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insects

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What we do is not like “regular” gardening!

In some ways the relationship between a deep nature garden and its human caretaker runs in the opposite direction than it does in a “normal” garden.

Here is a table that might make these differences more clear:

traditional garden deep nature garden
garden expected to “obey” gardener gardener and garden co-evolve
gardener takes care of garden garden adapts itself to conditions
maintains a consistent design design co-evolves with gardener
garden is planted garden grows in
garden is “done” once it is planted garden constantly evolves
ecosystem is simple and controlled ecosystem is complex and self-regulated
contains only selected plants contains many volunteers
unexpected sprouts are removed unexpected sprouts are celebrated
pruned for controlled appearance pruned for natural appearance
wants to be “complete” may have some blank places
plant eaters are killed plant eaters are welcome
augmented with fertilizers augmented (if at all) with compost
“protected” by poisons not in need of protection
gardener works in the garden gardener merges into the garden
conforms to gardener’s vision always reveals new beauty

 

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One of the most common comments from deep nature garden clients is about how much activity there is. “It’s totally buzzing with butterflies, bees, and birds!” said one client recently. But you don’t need to create a full deep nature garden to bring much more critter action into your outdoor spaces. Let us show you how!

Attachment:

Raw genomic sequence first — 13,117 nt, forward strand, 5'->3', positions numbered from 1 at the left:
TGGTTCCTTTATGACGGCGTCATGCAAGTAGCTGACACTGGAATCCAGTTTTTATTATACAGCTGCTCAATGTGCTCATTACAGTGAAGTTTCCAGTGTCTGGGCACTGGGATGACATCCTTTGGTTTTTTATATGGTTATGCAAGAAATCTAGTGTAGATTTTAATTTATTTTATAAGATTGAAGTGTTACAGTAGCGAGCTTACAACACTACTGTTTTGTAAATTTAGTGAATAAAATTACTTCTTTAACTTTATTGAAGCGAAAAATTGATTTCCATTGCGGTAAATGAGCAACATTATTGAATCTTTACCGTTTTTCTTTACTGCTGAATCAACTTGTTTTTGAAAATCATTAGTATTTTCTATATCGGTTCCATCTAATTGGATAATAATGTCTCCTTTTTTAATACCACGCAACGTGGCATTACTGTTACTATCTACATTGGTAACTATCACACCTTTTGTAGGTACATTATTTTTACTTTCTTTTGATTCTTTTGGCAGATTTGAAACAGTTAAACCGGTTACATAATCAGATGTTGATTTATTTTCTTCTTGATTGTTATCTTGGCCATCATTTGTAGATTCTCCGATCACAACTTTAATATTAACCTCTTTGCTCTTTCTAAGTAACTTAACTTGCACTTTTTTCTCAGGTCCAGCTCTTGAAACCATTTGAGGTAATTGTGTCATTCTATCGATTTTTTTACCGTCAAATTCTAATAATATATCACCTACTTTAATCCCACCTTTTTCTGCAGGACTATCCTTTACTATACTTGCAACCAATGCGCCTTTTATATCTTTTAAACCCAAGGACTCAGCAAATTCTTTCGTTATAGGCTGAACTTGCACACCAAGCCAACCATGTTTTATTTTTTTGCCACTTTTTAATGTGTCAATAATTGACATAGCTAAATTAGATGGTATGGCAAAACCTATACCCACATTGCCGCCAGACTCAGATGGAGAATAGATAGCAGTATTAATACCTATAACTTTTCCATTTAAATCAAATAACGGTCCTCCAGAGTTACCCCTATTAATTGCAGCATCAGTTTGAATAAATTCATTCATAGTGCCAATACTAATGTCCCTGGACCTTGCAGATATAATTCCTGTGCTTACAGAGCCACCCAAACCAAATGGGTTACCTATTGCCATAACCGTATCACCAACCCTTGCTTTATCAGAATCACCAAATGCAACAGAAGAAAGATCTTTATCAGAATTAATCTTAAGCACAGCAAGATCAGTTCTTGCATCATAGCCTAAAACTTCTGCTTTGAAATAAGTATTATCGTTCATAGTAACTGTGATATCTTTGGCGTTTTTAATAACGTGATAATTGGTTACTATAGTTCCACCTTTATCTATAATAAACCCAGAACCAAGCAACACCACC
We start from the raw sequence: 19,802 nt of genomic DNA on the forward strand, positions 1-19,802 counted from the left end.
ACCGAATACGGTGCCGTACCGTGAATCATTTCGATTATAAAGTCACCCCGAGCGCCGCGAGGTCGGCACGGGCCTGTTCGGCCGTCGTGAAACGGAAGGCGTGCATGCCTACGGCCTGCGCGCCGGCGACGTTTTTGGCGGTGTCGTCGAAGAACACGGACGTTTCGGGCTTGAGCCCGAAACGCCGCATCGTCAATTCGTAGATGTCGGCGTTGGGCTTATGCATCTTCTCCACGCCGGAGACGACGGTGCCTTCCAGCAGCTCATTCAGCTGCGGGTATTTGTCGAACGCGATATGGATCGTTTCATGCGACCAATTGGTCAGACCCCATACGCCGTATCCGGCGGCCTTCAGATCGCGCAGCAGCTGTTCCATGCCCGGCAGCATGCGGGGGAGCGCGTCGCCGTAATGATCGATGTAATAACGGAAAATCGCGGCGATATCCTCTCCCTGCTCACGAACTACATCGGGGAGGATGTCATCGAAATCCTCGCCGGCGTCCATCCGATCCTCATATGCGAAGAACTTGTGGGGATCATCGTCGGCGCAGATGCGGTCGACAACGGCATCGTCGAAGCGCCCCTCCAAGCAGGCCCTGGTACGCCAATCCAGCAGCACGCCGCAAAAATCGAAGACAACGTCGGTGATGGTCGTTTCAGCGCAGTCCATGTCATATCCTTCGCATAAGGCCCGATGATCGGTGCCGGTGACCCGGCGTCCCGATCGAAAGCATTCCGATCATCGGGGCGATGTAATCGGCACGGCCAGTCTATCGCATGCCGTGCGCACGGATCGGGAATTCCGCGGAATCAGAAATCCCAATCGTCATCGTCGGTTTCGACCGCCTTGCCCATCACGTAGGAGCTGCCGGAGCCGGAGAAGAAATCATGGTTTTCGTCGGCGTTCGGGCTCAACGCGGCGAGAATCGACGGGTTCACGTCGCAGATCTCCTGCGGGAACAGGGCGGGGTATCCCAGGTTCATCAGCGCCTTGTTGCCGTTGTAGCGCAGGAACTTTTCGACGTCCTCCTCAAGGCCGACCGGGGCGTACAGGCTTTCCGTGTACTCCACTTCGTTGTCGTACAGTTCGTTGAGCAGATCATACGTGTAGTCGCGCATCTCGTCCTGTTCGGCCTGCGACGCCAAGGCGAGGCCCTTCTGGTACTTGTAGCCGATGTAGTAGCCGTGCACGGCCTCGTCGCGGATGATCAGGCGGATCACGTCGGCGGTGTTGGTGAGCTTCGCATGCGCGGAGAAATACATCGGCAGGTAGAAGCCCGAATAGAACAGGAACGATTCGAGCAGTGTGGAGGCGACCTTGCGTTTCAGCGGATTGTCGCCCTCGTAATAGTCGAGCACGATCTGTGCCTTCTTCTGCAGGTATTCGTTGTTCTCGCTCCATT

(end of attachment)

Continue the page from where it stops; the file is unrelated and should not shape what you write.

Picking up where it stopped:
Your garden is part of Gaia, the great global ecosystem. By making it more welcoming for many kinds of creatures, you directly help to heal the planet and contribute to the beauty, diversity, and abundance of the whole world. This is your invitation to take a more active role in that healing.

 

130713-1223easy upgrades
Any garden can be made into a more critter-friendly place with some well-chosen additions. Got a wood pile? A rock pile? A bird bath? A bat box? What is the best critter shelter for that shady place under the camellia? What kind of critters can be attracted to that sunny bank?

You don’t have to give up the lawn or the trimmed hedge (unless you want to!) and you can decide which features to actually add. Your garden animation project can happen in easy steps, one new critter-happy feature at a time.

Deep nature gardeners are passionate about bringing nature back to suburbia. We want a garden full of movement, with lots of flying insects, birds, and even lizards, newts, frogs, and toads. It’s not an ecosystem without the critters!

More and more people are doing garden upgrades to attract and nurture many kinds of wonderful creatures. Will you be part of this movement?

 

Here are some of the excellent critter-friendly garden upgrades you can do:

* bird houses and bat boxes. There are many kinds of birds, and many kinds of bird houses. Just one is not enough! Your garden can be much more bird friendly if they have a place to nest. You can also create bird-friendly nesting zones in other places, such as a thicket.

140621-1417* flowers. Flowers are not just there to look pretty! They are very important in our gardens. They are for nectar, for pollen, and for specific kinds of creatures. We can help you select kinds of flowers that will bring many happy, busy flower-loving insects and birds.